5. The congressional race has already begun to stir up some political hay, as a faction of progressive Democrats distributed an op-ed this week taking aim at Aaron Regunberg, also a progressive Democrat. The group – mostly made up of former elected officials – included former state senator and unsuccessful lieutenant gubernatorial candidate Cynthia Mendes, who criticized not only Regunberg but also her former running mate, Matt Brown. “They are not poor leaders because they have trust funds and reckless ambition,” Mendes wrote. “They are terrible leaders because they are utterly disconnected from impacted communities (the ones they supposedly will save), feel entitled to power, their egos far outweigh their values, and they consistently use people to get what they want.” The full op-ed says a lot more and can be found here. Regunberg, who has already been endorsed by several prominent progressive elected officials, pushed back on the criticism, telling me, “Many of these statements are inaccurate, and I was particularly surprised considering one of the authors was actively seeking employment on my campaign as recently as last week. What’s true is that I didn’t endorse these candidates in their most recent campaigns, and it’s not been a secret that I have at times disagreed with the approach of some members of the RI Political Cooperative. I’ve worked to build broad coalitions to pass policies that help everyday Rhode Islanders, like paid sick days, higher wages, and access to clean energy. Though we may have political disagreements, I am not going to fight other progressives. My focus is on taking the fight to Big Pharma, Big Oil, and the gun industry, and addressing the climate crisis with the urgency it requires.” Brown did not immediately respond to an email seeking comment.

6. Tim White and I had an investigative report this week revealing that the FBI is investigating whether an accused drug ring leader benefited any way from his family ties to Providence Police Sgt. Andres Perez and Police Chief Col. Oscar Perez. The alleged drug dealer, Jasdrual “Josh” Perez, is the nephew of the two sworn lawmen, and federal investigators say he was running a large-scale fentanyl ring based in Providence that pumped the deadly narcotics onto the streets of multiple states. The nephew never became a target of the Providence Police Department, drawing federal scrutiny. Mayor Brett Smiley, who picked Oscar Perez to lead the department earlier this year, is standing by his officers for now, saying the police chief told him about his nephew and the FBI investigation before getting appointed. “It was the first thing that helped build trust between us,” Smiley told us.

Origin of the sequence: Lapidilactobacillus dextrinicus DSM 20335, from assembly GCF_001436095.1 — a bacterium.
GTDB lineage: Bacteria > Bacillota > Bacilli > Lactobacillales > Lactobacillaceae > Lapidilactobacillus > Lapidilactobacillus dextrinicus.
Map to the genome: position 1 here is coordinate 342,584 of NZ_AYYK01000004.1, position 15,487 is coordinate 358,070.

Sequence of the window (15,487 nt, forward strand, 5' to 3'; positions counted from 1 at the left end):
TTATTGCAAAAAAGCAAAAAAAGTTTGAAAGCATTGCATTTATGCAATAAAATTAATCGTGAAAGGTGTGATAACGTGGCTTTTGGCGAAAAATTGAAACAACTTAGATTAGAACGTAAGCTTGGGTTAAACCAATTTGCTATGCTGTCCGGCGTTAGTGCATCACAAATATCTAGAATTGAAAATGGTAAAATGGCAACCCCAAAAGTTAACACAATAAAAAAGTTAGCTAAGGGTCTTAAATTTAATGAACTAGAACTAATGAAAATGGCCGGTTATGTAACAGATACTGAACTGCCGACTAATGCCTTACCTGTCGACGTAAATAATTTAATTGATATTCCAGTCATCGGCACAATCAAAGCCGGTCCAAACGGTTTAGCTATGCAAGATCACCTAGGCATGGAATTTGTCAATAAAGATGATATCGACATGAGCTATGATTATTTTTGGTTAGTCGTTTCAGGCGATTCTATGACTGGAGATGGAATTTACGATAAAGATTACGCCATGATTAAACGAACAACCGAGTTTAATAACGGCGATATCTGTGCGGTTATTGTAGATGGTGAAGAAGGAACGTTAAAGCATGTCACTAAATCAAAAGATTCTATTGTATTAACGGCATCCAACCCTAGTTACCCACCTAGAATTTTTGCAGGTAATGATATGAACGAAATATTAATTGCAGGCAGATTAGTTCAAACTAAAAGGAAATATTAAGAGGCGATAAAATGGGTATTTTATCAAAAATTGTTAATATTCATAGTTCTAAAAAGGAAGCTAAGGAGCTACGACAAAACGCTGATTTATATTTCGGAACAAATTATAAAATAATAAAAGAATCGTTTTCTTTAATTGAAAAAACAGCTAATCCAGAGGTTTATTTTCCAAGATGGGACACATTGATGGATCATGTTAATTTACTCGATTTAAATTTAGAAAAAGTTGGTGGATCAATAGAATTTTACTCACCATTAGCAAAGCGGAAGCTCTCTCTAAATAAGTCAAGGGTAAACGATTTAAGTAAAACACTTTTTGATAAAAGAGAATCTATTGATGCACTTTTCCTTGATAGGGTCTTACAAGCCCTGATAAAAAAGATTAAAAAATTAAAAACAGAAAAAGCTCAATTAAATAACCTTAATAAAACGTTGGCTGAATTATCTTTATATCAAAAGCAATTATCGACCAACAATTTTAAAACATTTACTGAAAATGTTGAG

7. Speaking of Mayor Smiley, here’s a dispatch from my colleague Steph Machado: “Mayor Smiley will make his first budget address of his administration on Tuesday, laying out his priorities for the upcoming year. (There was no ‘State of the City’ address in February this year, since he had just made his inaugural address in January.) Folks at City Hall are already signaling that homeowners should expect a tax increase, though the exact numbers — which will be subject to City Council approval — are still being nailed down. (Last year the residential rate was lowered and the commercial rate increased, but due to the triennial property revaluation many homeowners still saw a tax hike.) Smiley is also expected to talk about his plans for many of the issues he campaigned on such as sidewalk repairs, improving the 311 system and other basic city services. In addition to the regular municipal budget, Smiley will present a new plan for the city’s remaining American Rescue Plan Act funds. A spending plan for all the ARPA money had already been approved by the previous mayor and City Council — and some has been spent — but city leaders can amend the plan for the rest of the COVID cash. Smiley’s speech in the City Council chambers is set for 6 p.m. on Tuesday.”

8. Massachusetts Congressman Jake Auchincloss penned an opinion piece in the Boston Globe last week, arguing too many young men are failing into a culture of “immaturity and hate” online. “Over the last decade, too many young men have retreated from work, education, and family obligations while exhibiting antisocial behaviors. Instead, they are forging their identities online,” he wrote. “Their avatars veer into perversity and extremism, with women and minority groups often the target of their conspiracies and bile.” The piece comes after the FBI arrest earlier this month of Jack Teixeira, the 21-year-old Dighton man accused of leaking highly classified documents about U.S. support of the Ukraine government in its war against Russia. Auchincloss represents Dighton in Congress.